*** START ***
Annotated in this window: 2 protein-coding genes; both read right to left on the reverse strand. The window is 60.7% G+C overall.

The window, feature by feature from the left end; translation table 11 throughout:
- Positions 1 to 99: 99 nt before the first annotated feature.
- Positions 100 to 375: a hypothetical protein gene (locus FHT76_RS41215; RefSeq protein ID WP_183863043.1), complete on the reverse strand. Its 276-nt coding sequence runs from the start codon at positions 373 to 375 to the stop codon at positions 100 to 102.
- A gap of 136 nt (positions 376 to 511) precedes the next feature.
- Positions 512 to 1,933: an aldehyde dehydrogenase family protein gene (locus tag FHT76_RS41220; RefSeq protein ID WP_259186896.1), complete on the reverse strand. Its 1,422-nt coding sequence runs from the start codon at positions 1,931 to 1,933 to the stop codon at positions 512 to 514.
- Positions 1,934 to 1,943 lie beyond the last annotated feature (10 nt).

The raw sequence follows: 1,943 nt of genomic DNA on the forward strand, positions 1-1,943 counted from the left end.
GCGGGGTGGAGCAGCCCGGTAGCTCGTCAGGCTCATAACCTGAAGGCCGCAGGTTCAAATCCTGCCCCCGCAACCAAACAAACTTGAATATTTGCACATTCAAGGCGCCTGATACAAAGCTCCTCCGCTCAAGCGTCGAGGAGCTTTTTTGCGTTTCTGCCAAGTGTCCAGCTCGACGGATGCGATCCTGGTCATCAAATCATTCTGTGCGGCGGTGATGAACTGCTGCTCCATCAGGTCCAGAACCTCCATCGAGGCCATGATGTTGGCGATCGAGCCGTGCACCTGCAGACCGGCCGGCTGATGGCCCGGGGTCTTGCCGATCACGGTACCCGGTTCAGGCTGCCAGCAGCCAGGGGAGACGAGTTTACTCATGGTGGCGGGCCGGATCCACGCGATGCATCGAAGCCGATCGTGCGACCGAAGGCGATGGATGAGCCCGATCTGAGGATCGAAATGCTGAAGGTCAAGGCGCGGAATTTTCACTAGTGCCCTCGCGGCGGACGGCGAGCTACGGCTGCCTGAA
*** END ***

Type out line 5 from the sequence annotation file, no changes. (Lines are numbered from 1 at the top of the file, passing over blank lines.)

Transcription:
- A gap of 136 nt (positions 376 to 511) precedes the next feature.